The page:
Sometimes our lives are marked by events and sometimes events mark our lives. Michael Lebowitz writes about a Thanksgiving memory that has left an indelible footprint on his mind.
It was cold. Damn. I had just moved into a new house. Blue walls, Day-Glo mandalas, no legged couches and a general sense of the ending of the Age of Aquarius, mostly due to boredom and bad dope. The phone rang. It was Rainey, a friend of mine, conversant with cultural artifacts and deeply wounded in love to the accompaniment of endless Leonard Cohen songs, was still enamored of the great Canadian north and the idea of setting canoe upon blue lake amid rocky shore for the upcoming Thanksgiving Day weekend.Algonquin Park in the fall is cold and colorful. And foreboding. Not the heaven on earth of summer skies, drifting smoke, Northern Lights. But, more the Tom Thompson paintings of singular pines and rocky cliff, solitude and survival in every brush stroke. We put in at Canoe Lake, eight of us. We were an odd group, some us close to some and unknown to others. No matter, we headed up to the portage, moved across it, kept moving. Eventually we made it to Big Trout lake, made camp and set about the odd business of having to be at home in the woods as simple men and women.
The mist burns off the lake much later in the morning come October. The tripping of summer is replaced in the Fall by a heavier, slower rhythm, a beat that one feels in one’s bones, as if the water is hardening,the earth slowly closing down. There are few birds, the geese are gone, the horizon flat. A fire in the pit and some coffee. We watched as smoke swirled into mist; eventually everything fades, all conversation disappears, these strangers who are friends of mine sit silently in worlds of their own. It would go on forever, this sacred silence, as if in the temple of our dreams, knowing that our losses were made easier by the promise in another sunrise.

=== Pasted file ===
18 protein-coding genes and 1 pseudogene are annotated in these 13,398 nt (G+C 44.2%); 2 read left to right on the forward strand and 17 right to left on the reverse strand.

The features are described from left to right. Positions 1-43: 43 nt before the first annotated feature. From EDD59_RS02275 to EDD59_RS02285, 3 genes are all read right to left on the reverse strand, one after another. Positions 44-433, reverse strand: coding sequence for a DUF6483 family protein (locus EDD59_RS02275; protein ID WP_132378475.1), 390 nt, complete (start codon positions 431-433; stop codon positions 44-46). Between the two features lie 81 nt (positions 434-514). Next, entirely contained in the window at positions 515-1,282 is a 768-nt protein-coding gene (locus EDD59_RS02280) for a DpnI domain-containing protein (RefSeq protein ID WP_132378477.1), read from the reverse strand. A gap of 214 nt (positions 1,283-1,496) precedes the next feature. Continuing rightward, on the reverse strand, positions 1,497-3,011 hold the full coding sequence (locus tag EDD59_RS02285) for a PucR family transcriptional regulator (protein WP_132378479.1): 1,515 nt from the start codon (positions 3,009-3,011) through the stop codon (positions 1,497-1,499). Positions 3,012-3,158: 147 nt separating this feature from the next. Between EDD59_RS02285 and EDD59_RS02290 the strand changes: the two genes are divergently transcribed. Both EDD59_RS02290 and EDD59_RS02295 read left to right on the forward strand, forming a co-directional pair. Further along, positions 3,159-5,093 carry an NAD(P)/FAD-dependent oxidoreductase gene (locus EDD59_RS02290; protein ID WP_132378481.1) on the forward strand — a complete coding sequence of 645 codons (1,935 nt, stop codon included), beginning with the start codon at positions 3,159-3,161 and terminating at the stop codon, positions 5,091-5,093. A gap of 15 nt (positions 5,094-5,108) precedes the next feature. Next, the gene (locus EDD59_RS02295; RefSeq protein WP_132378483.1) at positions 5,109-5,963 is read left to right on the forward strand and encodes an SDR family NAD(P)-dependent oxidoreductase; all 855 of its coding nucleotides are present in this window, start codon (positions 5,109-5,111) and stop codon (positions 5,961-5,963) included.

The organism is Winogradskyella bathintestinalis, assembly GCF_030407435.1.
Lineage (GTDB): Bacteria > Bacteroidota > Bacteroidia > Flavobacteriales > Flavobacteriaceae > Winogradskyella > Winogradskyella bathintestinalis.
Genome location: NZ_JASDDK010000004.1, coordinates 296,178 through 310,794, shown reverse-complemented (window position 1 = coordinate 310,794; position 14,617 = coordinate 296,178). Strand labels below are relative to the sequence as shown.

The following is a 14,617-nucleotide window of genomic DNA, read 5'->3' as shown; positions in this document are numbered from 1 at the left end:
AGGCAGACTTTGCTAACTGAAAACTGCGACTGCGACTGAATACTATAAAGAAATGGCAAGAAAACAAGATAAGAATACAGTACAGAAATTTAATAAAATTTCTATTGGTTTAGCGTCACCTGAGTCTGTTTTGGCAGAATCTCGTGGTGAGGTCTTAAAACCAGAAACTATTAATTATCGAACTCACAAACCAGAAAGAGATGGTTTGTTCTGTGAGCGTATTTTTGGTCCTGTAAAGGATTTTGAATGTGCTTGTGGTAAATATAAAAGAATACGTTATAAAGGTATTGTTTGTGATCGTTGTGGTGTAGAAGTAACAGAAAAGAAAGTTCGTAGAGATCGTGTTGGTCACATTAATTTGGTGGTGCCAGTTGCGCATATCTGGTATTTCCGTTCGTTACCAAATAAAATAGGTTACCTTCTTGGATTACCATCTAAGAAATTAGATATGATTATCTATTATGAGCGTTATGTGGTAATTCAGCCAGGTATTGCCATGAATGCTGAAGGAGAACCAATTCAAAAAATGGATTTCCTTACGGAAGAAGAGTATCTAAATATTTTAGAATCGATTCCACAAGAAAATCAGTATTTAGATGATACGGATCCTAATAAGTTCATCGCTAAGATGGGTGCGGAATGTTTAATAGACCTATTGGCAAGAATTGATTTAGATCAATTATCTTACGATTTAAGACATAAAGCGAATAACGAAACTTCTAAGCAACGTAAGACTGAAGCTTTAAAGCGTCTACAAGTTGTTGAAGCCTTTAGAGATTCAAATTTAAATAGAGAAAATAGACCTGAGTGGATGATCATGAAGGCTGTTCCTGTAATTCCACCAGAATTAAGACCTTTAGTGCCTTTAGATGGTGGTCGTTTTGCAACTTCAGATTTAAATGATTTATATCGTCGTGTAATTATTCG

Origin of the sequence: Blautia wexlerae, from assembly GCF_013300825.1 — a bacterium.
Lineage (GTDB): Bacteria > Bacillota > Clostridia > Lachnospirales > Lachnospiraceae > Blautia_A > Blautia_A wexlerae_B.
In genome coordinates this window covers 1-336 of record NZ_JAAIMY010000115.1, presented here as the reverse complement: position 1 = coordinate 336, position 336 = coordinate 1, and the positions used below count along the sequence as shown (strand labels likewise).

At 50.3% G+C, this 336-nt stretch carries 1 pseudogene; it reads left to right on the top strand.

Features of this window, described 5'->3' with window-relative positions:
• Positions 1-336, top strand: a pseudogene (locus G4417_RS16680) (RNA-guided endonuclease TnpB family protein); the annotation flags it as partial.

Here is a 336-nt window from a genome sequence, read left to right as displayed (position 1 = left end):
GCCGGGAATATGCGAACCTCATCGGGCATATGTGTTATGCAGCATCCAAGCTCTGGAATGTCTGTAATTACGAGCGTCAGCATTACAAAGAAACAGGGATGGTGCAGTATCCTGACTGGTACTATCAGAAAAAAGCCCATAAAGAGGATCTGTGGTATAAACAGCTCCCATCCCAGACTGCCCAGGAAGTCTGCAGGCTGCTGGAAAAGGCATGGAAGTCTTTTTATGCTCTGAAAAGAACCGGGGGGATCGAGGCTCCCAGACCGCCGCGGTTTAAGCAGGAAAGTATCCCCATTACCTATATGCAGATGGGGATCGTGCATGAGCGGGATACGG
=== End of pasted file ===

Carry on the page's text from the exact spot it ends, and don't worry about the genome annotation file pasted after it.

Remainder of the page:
These days I run early. The other morning I hit a turning in the trail and those days come to mind; Rainey running flat-footed, easy stride, canoe aloft, pack bouncing on his back, the others running easy behind. I have traveled many crooked roads to get here but come early October every year I am for a moment or two on those rocky shores, sitting side by each with friends, watching the mist rise, drinking coffee, saying nothing, dreaming of the days ahead. Some of them are gone now, but deep inside where I live most days, I sometimes wish I had enough of something to bring that thanksgiving back just once more. I had no idea, none of us did, of what was waiting for us once the mist lifted and winter came, bringing with it as it must, the rest of our lives.
all photos-©2011 Michael Lebowitz
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